The Washer of the Dead

In about the same time as reading the palace of illusions, I also read another collection of feminist short stories. This time it was a pleasantly brilliant one. A friend introduced me to this book titled ‘The Washer of the Dead’ by Venita Coelho (VC). (Look up Venita Coelho if you haven’t heard of her, she seems to have a very jealousy-inducing life).

The Washer of the Dead is a collection of ghost stories – yes, there is a ghost in every story – just not the type we’ve been used to seeing. There is a ghost that is in love, one that rides the wind, one that speaks to a woman during her period – several of them who live their lives right outside the spectrum of our imagination. Every one of the short stories is that of a woman – urban, rural, mad, musician, drug addict, dalit – you have all kinds.

I could talk at length about every short story and how beautifully Venita Coelho weaves real life tragedies into ghost stories. But I’ll pick only a few of my favourites here as examples. My best from the book is a story called ‘The Naked Ghost’ – about a woman who is humiliated, stripped naked and murdered for drawing water from the village well. The shortest of all stories in the book, this shocks the last bone of our comfortable urban sensibilities. Struggles that dalit, poor, rural, women go through in no more than a few words. VC draws a picture of a naked woman crying for justice in front of your eyes. It breaks my heart to think this is the world I live in.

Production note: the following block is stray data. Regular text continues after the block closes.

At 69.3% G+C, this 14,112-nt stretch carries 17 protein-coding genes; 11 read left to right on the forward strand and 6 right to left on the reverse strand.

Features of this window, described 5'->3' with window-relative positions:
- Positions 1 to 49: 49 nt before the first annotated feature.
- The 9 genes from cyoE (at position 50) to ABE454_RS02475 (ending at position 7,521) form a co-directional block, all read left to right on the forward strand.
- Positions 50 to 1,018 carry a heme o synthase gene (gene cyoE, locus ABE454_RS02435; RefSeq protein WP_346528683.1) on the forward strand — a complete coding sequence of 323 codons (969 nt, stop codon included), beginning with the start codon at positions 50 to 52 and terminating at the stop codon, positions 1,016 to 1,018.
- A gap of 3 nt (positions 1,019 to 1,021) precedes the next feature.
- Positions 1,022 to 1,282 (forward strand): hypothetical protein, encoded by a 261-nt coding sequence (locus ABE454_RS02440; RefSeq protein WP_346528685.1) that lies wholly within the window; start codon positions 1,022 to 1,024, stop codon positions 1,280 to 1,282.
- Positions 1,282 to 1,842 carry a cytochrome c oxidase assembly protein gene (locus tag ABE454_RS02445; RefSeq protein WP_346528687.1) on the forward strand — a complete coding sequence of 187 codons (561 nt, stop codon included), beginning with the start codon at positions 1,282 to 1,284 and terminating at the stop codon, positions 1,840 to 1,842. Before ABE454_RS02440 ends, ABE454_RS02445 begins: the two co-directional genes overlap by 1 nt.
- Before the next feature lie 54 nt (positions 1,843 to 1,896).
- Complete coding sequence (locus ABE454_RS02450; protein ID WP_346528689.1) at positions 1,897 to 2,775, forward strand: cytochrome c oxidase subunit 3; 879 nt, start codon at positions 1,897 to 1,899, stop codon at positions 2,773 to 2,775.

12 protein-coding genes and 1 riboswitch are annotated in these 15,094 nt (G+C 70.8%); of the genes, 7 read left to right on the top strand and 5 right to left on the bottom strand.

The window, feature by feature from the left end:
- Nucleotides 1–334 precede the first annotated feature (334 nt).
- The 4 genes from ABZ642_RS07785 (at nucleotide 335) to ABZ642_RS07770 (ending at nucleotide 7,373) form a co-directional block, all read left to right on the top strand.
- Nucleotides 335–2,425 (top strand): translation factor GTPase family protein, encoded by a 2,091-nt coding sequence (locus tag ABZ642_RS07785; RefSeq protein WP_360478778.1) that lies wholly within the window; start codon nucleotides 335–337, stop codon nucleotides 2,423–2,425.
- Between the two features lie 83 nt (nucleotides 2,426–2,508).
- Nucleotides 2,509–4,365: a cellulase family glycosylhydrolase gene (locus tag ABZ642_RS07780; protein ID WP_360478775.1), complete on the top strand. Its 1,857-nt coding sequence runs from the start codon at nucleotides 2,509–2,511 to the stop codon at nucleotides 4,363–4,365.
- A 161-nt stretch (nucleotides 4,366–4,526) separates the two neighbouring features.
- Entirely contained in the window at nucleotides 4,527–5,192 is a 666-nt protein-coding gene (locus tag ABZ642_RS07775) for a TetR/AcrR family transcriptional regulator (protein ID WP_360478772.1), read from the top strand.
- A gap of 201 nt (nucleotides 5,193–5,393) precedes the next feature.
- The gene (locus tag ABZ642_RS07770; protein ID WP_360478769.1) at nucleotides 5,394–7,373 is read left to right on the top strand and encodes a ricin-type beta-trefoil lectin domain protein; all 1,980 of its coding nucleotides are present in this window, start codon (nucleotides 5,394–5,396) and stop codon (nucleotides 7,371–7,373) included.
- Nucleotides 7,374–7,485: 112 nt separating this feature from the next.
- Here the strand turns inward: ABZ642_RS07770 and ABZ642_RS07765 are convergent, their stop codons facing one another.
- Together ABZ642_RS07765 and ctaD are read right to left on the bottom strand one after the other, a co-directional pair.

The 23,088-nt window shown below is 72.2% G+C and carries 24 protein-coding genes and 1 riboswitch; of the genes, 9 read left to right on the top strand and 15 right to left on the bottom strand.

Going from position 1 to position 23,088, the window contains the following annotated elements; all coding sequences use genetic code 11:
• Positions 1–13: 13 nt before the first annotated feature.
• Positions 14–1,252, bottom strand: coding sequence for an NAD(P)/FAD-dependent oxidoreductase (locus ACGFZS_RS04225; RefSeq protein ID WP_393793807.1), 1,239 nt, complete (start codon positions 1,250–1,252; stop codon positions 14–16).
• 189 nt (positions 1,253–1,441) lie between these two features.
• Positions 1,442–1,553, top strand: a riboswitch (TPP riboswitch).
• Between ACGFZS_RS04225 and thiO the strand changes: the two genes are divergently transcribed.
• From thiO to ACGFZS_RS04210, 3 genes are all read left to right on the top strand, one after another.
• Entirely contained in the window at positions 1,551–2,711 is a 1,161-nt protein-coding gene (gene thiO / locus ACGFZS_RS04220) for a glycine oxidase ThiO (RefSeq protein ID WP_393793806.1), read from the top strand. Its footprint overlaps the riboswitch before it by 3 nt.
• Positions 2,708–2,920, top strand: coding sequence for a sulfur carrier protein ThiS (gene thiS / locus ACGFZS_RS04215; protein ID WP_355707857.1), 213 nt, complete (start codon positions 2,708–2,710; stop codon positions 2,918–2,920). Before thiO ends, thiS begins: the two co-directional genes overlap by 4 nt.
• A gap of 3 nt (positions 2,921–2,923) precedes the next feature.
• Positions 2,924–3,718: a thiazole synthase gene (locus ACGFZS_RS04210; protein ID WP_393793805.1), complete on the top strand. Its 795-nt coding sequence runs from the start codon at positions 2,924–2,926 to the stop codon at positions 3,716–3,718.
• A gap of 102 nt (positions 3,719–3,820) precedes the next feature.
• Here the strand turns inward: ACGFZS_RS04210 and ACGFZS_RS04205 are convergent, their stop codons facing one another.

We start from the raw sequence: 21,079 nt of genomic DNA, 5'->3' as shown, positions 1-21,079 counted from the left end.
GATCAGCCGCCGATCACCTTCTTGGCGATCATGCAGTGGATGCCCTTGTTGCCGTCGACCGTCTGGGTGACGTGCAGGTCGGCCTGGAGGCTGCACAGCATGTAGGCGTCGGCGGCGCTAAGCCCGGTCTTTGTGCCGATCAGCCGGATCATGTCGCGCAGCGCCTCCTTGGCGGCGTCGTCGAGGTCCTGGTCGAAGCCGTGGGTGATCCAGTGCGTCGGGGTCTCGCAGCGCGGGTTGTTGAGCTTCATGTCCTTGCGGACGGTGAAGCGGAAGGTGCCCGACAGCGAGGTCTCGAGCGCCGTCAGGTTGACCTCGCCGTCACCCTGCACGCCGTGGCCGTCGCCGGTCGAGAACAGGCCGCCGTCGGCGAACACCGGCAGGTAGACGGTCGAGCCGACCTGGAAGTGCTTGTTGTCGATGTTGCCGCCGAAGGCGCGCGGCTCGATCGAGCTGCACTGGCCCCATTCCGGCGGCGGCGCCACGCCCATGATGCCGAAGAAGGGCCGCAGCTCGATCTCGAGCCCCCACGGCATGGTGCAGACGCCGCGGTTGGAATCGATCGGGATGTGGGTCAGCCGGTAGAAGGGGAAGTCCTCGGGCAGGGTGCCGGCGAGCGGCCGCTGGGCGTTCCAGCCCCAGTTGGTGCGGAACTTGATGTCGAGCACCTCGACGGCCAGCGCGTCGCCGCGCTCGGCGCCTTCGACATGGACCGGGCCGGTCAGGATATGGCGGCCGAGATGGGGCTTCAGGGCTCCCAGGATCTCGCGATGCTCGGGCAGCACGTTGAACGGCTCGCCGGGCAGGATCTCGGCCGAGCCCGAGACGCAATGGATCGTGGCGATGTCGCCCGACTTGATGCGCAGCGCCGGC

The last story in the book is called ‘sealed’ – one of a ten year old dark virgin girl who was allegedly sold by her mother for three thousand rupees into prostitution. She dies in a cupboard and escapes to her dream world in death. The story titled washer of the dead is that of honour killing – a little girl brutally killed by own brother – her dead body tells her story to its washer. The ghost next door, about a little girl in whose skirt a ghost puts its hands every day, kills you with the child’s ignorance and tragedy.

VC takes you through stories of women around you – women in real life who are surrounded by ghosts haunting them that they can do nothing about. She makes dowry, sexual abuse, domestic violence, prostitution, suicide, religion, caste – everything into ghosts that trouble women. In The Washer of the Dead, Venita Coelho narrates ghost stories – terribly scary ones. The ones that scare you about the real world that have no ghosts.